The following morning, Bishop Knestout joined the teens for breakfast, visiting each table to encourage them for the day ahead. The group then went to the Life is VERY Good rally and Mass, hosted by the Arlington diocese.

Bishop Barry C. Knestout (center) and Father Michael Boehling, vicar general (left), with Catholic High School students before Life is VERY Good rally and Mass at Eagle Bank Arena, Fairfax, Jan. 19, 2024. (Photo/Andrew Waring)

“The enthusiasm and joy I experienced at the rally and Mass gives me great hope for the future and success of our ongoing efforts to protect innocent human life,” Bishop Knestout said.

As the march began in the nation’s capital, the snow increased from flurries to a heavy snow shower. The pro-lifers pushed onward with their feet and their message.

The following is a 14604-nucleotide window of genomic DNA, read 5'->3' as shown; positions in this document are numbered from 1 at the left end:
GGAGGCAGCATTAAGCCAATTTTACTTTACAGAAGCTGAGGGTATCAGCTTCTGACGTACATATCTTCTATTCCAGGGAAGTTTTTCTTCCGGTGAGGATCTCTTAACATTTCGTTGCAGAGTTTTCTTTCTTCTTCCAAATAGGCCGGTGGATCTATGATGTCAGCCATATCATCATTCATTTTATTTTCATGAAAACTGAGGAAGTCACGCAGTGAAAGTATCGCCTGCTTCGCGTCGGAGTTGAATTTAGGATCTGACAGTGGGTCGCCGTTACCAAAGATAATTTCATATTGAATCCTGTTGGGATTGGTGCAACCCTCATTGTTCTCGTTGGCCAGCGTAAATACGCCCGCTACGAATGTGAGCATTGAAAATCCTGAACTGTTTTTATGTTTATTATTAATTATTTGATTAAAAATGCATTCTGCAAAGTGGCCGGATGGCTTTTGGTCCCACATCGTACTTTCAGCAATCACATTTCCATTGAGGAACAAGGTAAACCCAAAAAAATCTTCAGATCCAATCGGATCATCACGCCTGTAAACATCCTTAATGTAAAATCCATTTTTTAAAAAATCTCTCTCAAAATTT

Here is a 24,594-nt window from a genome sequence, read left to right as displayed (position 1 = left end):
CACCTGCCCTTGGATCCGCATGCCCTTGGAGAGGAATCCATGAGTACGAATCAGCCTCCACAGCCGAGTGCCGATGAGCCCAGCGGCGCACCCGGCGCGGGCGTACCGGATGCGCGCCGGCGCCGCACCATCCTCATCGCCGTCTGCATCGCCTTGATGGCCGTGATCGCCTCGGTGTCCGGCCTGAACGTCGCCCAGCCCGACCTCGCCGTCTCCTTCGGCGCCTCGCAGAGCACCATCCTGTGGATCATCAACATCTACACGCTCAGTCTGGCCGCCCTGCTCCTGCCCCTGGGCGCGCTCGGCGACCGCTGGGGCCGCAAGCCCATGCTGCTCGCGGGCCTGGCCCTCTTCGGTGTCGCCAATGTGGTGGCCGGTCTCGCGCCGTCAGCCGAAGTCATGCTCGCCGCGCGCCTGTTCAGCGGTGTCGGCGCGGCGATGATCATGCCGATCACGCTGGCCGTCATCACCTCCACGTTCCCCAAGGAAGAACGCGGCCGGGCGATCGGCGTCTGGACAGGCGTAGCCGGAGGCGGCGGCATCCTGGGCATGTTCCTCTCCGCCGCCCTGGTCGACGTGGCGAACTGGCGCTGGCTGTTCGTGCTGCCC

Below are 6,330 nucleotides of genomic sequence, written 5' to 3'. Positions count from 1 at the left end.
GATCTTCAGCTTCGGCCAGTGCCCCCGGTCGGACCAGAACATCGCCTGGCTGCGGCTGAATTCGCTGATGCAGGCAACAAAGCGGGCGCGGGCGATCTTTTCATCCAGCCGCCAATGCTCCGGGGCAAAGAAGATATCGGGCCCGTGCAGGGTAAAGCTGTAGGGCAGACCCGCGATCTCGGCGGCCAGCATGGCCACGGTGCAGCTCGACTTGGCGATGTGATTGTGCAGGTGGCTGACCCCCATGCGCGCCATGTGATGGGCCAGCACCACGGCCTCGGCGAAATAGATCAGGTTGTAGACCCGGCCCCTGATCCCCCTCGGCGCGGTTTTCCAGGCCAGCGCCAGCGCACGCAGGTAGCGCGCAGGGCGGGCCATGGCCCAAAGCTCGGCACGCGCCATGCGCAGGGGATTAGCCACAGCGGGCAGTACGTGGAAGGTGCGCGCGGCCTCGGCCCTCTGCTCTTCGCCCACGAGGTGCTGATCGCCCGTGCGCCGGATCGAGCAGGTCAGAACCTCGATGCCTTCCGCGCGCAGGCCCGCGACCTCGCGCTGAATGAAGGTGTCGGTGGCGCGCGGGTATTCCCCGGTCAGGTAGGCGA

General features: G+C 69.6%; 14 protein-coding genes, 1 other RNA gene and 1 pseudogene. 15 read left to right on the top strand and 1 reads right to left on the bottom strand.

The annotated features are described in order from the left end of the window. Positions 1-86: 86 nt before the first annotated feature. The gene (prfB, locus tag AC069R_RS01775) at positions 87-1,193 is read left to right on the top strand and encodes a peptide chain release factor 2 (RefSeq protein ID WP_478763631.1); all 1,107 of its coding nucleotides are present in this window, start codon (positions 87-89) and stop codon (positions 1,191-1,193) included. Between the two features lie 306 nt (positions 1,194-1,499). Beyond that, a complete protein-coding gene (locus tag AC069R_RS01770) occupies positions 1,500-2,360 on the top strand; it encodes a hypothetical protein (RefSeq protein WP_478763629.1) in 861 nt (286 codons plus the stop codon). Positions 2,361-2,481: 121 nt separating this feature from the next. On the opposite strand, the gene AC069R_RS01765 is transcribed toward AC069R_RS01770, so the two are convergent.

“It was snowing in D.C. that day, so I was hoping to send the message that no matter the obstacles that stand in our way, we will continue to fight for the unborn and be the voices for those who can’t plead for their own lives,” said Catie Barrineau, a 12th grader who marched with a group from Catholic High School, Virginia Beach.

Students from Catholic High School take part in the National March for Life in Washington, D.C., Jan. 19, 2024. (Photo/Joey Smith)

More than sixty people made up the group from Catholic High School and 52 of them were students.

“The most powerful moment for me was when I was starting to get tired, and my shoes were wet from the snow, but then I saw the Capitol in the distance and saw the hundreds of people in front of me – and then I turned around and saw hundreds more marching behind me,” added Barrineau. “It showed me that there is hope for our generation.”